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FROM THIS EPISODE

In a heavily hyped interview with Oprah Winfrey, it’s reported that disgraced former cycling champion Lance Armstrong has finally admitted to illegal doping.  Does this mean the Postal Service might get back the 30-million it paid to sponsor his team?  

Producers:
Anna Scott
Christian Bordal
Evan George

Making News San Francisco Financier Under Investigation in Lance Armstrong Scandal 13 MIN, 6 SEC

Oprah Winfrey’s interview with Lance Armstrong is scheduled to air on Winfrey’s troubled TV network on Thursday. He’s the former cycling champion—7-time winner of the Tour de France—who lost all his medals after the US Anti-Doping Agency issued a 1000-page report that documented years of banned drug use. We won’t know just what he said until Thursday but, in the meantime, court documents reveal details about a federal fraud investigation.

Guests:
Lance Williams, Center for Investigative Reporting (@LanceWCIR)
Laurie Levenson, Loyola Law School

Main Topic LA-Area School Districts Pitted Over Funding 12 MIN, 4 SEC

Has Governor Brown’s new formula for education funding created winners and losers among local school districts? Prop 30, in last year’s election, raised state taxes for education. Now Governor Brown wants to change the way money is allocated to local schools.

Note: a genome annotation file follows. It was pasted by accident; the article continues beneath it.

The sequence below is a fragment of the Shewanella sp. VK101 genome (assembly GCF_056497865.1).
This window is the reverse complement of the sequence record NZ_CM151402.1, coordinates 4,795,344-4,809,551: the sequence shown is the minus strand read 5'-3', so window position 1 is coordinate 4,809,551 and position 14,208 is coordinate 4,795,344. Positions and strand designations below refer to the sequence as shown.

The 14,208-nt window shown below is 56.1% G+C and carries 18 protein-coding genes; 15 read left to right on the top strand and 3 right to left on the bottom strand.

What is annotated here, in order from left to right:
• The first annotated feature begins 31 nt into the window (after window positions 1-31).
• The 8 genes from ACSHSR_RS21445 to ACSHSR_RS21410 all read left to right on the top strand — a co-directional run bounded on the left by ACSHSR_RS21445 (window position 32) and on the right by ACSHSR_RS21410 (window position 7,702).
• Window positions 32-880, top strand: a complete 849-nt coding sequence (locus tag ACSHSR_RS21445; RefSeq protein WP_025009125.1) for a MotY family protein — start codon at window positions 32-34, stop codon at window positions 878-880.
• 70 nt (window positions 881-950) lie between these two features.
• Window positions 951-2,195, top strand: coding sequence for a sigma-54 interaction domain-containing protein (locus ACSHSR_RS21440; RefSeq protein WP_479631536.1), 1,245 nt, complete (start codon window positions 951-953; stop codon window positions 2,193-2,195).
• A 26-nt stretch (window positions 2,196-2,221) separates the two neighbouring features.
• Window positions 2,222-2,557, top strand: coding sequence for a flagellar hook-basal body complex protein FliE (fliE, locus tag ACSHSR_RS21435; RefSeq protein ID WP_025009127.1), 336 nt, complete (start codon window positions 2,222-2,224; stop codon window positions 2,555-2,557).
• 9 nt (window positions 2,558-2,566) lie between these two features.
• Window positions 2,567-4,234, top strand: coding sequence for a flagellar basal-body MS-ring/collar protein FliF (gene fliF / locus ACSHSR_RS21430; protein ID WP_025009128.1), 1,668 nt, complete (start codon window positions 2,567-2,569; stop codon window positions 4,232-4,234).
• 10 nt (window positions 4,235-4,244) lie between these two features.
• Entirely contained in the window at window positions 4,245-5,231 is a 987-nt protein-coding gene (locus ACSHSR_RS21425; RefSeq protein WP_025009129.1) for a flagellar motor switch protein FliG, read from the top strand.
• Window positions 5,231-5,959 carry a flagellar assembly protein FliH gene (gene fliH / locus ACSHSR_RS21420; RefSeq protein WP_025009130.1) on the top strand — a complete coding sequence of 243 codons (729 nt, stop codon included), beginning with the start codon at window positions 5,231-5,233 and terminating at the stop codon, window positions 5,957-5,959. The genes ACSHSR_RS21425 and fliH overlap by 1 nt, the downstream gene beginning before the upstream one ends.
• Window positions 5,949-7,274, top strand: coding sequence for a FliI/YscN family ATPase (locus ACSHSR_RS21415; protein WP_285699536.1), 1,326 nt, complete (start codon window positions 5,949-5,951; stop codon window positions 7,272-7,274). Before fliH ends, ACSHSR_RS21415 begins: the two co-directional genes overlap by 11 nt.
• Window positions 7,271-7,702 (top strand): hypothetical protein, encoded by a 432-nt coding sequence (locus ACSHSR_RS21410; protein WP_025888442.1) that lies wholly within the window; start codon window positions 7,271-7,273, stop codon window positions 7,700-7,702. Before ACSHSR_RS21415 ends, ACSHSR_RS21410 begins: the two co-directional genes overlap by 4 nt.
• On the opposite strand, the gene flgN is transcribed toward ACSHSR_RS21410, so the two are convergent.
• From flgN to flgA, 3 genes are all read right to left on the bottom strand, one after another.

Guests:
Christina Hoag, Reporter covering urban education and social justice issues for the Associated Press (@ChristinaHoag)
Samantha Tran, Director of Education Policy for the advocacy group Children Now (@samdtran)
Jeff Frost, Lobbyist who represents several LA-area school districts, including Burbank, Pasadena, South Pasadena and La Canada

Main Topic Aaron Swartz and Internet Freedom 24 MIN, 58 SEC

At the age of 14, Aaron Swartz was considered an Internet prodigy who developed a code still used to deliver changing content to the worldwide web.  
He was accused of wire fraud and unlawfully obtaining information, facing federal charges and possible decades in prison.  Some supporters say his indictment could have helped cause his death.
Last week, he committed suicide at the age of 26. His suicide has cast new light on old laws regulating a changing technology.


Guests:
John Schwartz, Legal Reporter, New York Times
Ethan Solomon, Executive Editor at the MIT Tech newspaper (@esolomon)
Susan Crawford, Cardozo School of Law (@scrawford)
Orin Kerr, Professor of Law at the George Washington School of Law. Author of Computer Crime Law

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